The Index found that the annual pace of growth dropped from 9.4% in September to 9% this month.
Mortgage approvals were also down and declined by 20% in September when compared to the beginning of 2014.
Robert Gardner, Nationwide's chief economist, said: "A variety of indicators suggest that the market has lost momentum.
"The number of mortgages approved for house purchase in September was almost 20% below the level prevailing at the start of the year.
“Some forward looking indicators, such as new buyer enquiries, suggest that activity may soften further in the near term, especially in London."
And Jeremy Duncombe, director, Legal & General Mortgage Club, agreed that the market has now begun to slow.
He said: “These figures demonstrate that the rapid rise in house prices we have witnessed in the past year has started to slow.
“While some homeowners may not welcome this development, it is not bad news. Rapid house price growth is not beneficial for the market as prices would ideally rise in line with wage inflation.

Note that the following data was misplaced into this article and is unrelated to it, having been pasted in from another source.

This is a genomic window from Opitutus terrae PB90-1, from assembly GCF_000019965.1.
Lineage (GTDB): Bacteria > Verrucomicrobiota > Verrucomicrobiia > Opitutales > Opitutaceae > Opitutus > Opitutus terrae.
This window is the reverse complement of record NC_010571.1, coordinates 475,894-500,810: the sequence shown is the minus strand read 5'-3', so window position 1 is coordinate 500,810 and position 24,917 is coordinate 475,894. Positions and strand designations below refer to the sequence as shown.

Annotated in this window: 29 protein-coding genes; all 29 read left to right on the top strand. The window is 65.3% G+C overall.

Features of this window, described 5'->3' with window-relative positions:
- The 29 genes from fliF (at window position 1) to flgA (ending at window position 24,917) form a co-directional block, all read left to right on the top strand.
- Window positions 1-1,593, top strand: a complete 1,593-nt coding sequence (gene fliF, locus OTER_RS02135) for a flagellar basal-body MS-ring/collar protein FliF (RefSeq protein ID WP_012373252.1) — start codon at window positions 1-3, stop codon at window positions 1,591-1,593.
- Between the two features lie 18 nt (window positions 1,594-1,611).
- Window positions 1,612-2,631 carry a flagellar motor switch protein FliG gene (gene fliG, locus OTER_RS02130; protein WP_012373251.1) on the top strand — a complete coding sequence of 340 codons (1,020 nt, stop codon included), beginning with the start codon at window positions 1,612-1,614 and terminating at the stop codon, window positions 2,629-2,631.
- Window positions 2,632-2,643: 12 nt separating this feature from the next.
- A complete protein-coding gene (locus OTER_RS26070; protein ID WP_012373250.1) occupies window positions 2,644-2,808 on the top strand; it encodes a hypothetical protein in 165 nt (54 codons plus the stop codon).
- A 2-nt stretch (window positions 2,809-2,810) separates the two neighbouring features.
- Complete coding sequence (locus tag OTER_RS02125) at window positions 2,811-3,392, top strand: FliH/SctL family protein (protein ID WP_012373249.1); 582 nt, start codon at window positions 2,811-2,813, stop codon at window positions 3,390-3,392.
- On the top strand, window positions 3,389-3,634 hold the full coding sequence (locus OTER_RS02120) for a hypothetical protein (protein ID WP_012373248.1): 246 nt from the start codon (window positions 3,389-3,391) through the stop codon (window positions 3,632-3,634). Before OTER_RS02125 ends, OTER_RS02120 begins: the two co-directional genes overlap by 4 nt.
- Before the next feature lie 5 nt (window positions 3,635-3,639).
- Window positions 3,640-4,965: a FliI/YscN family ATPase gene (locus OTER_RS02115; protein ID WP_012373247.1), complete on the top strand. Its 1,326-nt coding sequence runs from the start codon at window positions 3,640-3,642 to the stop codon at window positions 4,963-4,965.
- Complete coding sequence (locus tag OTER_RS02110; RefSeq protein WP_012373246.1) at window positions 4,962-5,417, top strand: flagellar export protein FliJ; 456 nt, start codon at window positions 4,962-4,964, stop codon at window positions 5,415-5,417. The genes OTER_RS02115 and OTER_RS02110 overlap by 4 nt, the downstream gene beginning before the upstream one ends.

“The rapid increase we have experienced recently in parts of London and the South East left people at risk of being locked out of the market altogether.
“It is also important not to get carried away by the headline figures on the housing market. This often disguises a very regional picture. Much of the country is still below the peak of 2007.
“The market is beset by an insufficient supply of housing. We need to be building new houses, and it is encouraging to see that, with the general election approaching, this issue seems to be topping the political agenda.”
The average UK house price now stands at £189,333.